by Mae Remme
A boy on the bus half-packed with my third-grade class told me if you stand in a dark room and say Bloody Mary three times in a mirror she will appear and kill you. I held my best friend’s hand and pulled her off at my stop. We were never going to separate again—not with this monster, Bloody Mary, waiting to be beckoned from every mirror. Crying, I told my mother the terrible gist, and begged her not to prove me wrong, but she did. She stood, braver than Christ, in front of the dim mirror and repeated: Bloody Mary.
My mother always drank them in the air. I could not have conjured up a more disgusting concoction as a kid on a plane. The worst was when they’d come garnished with asparagus. Or those beans. Those pickled beans. Though, once in a while, she’d give me her Spanish olives, which I loved, and eventually I came to tolerate, even crave, those damn beans.
The morning my mother told me her sister was in the emergency room my mind wandered. It could have been anything. She was living in a motel room with my cousin, her only daughter, in St. Pete, Florida. I hadn’t seen them in years. A man followed her from a bar. He’d been breaking into places all around the area. There wasn’t much for him to take but the side table’s Bible bookmarked with my cousin’s photo. Someone from another room called it in—a ruckus. The detective said when he entered the crime scene he expected to find a dead body. Instead, he found my aunt wrapped in a white sheet in the bathtub. Hypothermia had slowed the blood flow, keeping her alive. My cousin was out that night. Later, she told me she was thankful she went to the hospital first, before returning to the motel, because when she went back to the room there was blood everywhere, soaked into the bed, streaked across the floor where her mother’s limp, raped limbs had been dragged to the bathroom and folded into the tub. Blood on the ceiling and only her to clean it up. Once at the hospital, she scrubbed caked scabs from her mother’s scalp, iced bruises from the inside out and talked of reconstructive surgery.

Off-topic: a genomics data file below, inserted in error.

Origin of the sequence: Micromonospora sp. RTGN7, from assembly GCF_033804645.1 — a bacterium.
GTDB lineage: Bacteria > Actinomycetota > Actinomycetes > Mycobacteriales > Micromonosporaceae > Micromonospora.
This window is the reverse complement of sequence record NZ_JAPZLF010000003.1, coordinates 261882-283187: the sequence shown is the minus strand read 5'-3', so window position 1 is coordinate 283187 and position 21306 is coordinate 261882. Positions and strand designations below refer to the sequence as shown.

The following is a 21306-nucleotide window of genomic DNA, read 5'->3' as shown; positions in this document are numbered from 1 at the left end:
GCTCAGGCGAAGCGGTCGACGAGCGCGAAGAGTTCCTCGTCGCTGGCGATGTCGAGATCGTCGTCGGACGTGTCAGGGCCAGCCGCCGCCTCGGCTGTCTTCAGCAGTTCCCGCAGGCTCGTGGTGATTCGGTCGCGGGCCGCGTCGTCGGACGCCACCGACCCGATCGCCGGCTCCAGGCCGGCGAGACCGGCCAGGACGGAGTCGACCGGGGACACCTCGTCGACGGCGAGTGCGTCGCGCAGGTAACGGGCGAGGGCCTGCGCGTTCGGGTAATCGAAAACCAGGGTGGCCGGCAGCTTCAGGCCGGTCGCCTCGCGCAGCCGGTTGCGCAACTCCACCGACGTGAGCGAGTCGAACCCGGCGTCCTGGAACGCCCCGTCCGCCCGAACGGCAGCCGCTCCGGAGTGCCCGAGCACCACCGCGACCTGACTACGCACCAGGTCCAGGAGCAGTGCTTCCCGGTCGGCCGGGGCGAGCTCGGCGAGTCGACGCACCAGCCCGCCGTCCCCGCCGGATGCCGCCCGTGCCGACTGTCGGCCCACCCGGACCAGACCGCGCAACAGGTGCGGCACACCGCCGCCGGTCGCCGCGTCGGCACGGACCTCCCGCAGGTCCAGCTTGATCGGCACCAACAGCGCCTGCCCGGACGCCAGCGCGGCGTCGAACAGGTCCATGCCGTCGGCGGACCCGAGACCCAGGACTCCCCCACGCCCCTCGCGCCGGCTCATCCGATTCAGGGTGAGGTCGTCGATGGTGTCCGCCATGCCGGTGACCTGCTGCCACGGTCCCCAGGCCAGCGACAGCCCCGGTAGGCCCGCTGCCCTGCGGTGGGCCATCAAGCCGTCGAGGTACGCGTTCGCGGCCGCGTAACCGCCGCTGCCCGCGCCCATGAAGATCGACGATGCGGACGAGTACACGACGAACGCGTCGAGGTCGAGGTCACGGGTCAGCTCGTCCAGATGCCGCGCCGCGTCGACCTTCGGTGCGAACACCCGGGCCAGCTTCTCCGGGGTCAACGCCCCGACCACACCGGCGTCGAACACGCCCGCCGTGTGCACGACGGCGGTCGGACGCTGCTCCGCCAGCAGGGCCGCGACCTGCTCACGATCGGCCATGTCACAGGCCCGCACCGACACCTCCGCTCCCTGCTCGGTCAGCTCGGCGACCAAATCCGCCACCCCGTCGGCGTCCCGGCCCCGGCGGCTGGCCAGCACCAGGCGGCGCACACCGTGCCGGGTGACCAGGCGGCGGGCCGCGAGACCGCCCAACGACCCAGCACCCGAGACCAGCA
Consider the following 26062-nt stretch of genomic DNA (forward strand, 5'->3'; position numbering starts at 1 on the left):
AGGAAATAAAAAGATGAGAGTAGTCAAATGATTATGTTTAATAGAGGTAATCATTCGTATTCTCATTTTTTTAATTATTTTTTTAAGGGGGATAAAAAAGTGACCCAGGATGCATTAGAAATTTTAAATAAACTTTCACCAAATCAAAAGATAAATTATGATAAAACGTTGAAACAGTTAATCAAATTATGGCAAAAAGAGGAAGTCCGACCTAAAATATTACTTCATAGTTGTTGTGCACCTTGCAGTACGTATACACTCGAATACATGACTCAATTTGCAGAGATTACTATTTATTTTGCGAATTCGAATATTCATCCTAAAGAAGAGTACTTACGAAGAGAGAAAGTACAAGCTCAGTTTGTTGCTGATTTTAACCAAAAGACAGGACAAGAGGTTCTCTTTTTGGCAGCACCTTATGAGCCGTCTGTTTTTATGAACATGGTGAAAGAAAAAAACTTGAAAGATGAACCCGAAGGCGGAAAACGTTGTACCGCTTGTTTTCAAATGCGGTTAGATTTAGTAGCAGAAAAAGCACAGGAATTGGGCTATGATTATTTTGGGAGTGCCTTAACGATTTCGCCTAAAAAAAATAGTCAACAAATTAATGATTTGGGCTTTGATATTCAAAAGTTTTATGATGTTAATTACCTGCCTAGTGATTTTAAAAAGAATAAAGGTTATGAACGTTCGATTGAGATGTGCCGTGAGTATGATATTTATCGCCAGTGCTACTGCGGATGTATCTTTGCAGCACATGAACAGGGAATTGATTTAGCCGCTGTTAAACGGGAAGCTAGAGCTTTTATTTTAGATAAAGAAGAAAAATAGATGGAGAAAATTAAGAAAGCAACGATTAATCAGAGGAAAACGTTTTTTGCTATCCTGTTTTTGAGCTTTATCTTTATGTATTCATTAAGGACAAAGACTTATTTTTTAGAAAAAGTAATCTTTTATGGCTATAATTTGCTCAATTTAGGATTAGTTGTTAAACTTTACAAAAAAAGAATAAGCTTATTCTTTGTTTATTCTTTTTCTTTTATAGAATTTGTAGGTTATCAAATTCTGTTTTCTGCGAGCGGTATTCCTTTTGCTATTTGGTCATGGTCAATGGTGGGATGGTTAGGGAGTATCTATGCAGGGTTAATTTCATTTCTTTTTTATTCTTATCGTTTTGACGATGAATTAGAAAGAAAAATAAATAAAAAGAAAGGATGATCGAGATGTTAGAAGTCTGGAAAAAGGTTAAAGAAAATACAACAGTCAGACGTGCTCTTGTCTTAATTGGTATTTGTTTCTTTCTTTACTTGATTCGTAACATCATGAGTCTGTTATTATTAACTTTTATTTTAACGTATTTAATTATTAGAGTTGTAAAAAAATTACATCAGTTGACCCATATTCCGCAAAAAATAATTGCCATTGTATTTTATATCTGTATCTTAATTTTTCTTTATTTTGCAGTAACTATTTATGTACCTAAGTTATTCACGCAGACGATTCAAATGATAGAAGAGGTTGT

My aunt’s name is Mary. She told me if God was trying to teach her a lesson the only thing he taught her was that she was hard to kill. That if he was trying to call her home, he’d have to wait because there was still too much misery to celebrate in this world. What I didn’t say was that God was in his own dark bathroom, staring bulge-eyed in the mirror.